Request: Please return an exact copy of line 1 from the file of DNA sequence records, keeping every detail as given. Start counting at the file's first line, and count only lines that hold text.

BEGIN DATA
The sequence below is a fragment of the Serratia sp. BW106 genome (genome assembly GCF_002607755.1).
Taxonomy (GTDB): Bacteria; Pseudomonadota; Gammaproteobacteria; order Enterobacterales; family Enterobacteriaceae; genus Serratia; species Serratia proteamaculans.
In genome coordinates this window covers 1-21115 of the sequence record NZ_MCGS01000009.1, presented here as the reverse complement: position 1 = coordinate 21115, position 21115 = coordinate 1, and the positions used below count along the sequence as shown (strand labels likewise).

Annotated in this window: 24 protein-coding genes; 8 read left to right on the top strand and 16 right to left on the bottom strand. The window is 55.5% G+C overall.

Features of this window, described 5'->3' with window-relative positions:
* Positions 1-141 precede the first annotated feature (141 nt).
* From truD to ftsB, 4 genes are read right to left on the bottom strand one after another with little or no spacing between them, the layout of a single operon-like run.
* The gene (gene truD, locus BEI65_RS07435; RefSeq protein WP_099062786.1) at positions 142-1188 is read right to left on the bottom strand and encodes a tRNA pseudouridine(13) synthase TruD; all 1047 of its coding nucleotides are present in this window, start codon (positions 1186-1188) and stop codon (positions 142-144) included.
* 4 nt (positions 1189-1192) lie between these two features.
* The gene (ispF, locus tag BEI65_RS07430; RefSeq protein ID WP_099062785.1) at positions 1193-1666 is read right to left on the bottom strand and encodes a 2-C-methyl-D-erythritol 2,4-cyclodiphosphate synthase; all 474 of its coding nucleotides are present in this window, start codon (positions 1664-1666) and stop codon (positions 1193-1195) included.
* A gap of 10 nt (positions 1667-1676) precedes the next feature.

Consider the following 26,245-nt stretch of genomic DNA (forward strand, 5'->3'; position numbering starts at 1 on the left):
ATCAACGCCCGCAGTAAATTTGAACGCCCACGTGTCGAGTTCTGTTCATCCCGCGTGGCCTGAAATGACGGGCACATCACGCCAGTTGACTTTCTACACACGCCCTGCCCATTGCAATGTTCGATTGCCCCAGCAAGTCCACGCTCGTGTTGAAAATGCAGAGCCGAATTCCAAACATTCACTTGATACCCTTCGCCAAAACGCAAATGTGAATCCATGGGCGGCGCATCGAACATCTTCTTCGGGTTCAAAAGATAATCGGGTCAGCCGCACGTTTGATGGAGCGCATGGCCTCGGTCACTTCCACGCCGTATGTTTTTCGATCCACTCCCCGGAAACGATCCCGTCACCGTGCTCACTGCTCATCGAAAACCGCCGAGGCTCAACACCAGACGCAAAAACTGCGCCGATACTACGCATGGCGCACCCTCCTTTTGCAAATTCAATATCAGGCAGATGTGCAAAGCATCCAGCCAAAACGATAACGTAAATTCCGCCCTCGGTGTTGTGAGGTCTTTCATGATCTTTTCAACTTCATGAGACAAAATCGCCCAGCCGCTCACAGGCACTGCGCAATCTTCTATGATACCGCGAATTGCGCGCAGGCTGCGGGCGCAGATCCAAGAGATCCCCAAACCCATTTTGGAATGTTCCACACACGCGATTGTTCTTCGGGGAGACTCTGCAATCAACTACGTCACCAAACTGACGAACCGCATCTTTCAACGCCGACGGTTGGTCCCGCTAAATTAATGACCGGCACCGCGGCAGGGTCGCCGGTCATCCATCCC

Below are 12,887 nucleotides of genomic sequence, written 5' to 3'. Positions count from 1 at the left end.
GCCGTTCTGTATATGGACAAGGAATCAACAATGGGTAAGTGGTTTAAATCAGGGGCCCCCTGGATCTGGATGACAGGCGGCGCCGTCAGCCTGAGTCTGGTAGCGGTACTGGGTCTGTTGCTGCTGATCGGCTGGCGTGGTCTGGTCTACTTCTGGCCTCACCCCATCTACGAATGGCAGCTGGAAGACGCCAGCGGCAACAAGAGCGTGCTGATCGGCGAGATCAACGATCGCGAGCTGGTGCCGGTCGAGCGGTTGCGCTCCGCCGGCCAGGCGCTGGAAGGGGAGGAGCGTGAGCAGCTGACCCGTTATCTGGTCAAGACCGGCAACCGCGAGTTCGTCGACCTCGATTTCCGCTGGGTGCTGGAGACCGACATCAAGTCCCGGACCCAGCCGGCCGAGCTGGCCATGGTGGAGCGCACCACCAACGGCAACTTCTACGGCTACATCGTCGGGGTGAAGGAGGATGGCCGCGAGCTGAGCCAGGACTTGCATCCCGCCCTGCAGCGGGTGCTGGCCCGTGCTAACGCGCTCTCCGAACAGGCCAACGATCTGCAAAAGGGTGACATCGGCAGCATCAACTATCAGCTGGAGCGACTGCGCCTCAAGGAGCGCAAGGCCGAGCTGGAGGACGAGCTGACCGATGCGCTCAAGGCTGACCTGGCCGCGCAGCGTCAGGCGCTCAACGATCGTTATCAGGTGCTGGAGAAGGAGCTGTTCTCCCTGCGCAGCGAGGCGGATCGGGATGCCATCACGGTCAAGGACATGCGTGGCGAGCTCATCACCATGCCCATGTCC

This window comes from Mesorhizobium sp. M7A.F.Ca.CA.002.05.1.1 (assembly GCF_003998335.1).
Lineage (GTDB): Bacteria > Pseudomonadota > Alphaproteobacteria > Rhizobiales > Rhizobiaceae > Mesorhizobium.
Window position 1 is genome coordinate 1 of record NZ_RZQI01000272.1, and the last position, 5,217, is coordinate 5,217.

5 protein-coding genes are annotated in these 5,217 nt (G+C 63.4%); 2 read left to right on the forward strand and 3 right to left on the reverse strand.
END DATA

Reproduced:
The sequence below is a fragment of the Serratia sp. BW106 genome (genome assembly GCF_002607755.1).